Are you a good manager?
The following article was written by Cate Huston, engineering manager at Automattic, the people behind websites and applications such as WordPress.com, WooCommerce, Jetpack, Simplenote, and Longreads. You can read more of Huston’s writing at cate.blog.
When I was a new manager, I struggled to find a sense of accomplishment. As I’ve moved on to manage managers, I’ve seen this become a challenge for them, too. It’s hard to find the right success metrics for judging our work because our goal is to make the team better. It’s only natural that we spend more time crediting our teams rather than ourselves.Some managers deal with this predicament by viewing their success metric as being available to their teams 24/7 (unsustainable), or by lines of code (which would be like editors focusing on the number of words—absurd). Others “perform good manager” in one-on-one meetings, team meetings and feedback cycles, but it doesn’t really make them feel that elusive sense of accomplishment. To that end, I’ve compiled the following list of questions I use myself and when coaching other managers to reflect on management style and team effectiveness:
1. Can I take a week off?
A rough one to start with if you lean toward constant availability as your metric, but there’s nothing like a week off (or more!) to show which of your responsibilities has the most impact. When you return, pay attention to what you find. What’s surprising to you? What did people miss? What did they not need you for?If your team is in a tough spot, and you don’t feel you can completely disconnect, try designating one trusted person to check in with each day.
2. Can problems be handled without me?
The engineering groups I lead have infrastructure teams dedicated to building and releasing software. Recently, one of our team leads was away when an unplanned release was required. His team, on their own, pushed a new version and compiled a detailed account of what had gone wrong, with next steps.This is huge—you’ll never get away from using constant availability as your metric if every emergency must come to you. Ensuring that everyone on the team feels a sense of responsibility and ownership, and designating a directly responsible individual (DRI) are key.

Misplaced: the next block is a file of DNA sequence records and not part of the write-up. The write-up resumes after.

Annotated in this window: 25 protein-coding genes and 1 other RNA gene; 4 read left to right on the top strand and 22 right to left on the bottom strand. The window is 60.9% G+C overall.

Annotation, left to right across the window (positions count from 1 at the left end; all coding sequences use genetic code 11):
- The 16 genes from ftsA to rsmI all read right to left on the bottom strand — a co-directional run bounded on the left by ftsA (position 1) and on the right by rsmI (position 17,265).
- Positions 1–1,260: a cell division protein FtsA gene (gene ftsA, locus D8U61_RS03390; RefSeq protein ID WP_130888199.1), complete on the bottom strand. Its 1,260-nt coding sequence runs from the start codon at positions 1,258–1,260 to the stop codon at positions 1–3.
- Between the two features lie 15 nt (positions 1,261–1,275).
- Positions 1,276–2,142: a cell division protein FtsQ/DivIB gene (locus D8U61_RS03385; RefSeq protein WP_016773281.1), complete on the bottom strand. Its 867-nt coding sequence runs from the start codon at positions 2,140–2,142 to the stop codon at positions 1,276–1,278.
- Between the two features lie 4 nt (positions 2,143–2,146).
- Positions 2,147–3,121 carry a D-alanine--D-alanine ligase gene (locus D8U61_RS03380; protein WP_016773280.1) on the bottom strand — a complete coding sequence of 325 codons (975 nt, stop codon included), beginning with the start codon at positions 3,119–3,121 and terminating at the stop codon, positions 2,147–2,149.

3. Does my team consistently deliver?
Healthy teams ship consistently and keep shipping over time. We all have projects that become unexpectedly complex, and every one may have a reasonable explanation, but if you look at the overall picture, is the team delivering more often than not?
4. Do people tell me what they think?
One thing every new leader needs to learn is that people are less candid with them. We especially need to make ourselves available to people who may not presume we want to hear from them—otherwise you just hear the loudest voices. It’s also important to note how people give you critical feedback. Do they wait until it’s something that really frustrates them or is it an ongoing conversation? Will people tell you what they are worried or insecure about?
5. Do people on my team treat each other well?
Effective teams are inclusive teams. As a leader, it’s up to you to cultivate a respectful team environment and to make it clear that you won’t tolerate discriminatory language or behavior. Beyond that, you can set some values around reward and advancement that make it clear that success on your team is something that happens interdependently, not as a competition.
6. Is the team self-improving?
Self-improving teams critique and change things as part of their process. They’re not afraid to discuss what worked and what didn’t, make suggestions and implement changes knowing that some changes will fail.It can be really hard to get teams reflecting on what went right and wrong with a project, because the process is scary. But getting to a place where these “postmortems” are a matter of course is the outcome of a self-improving team.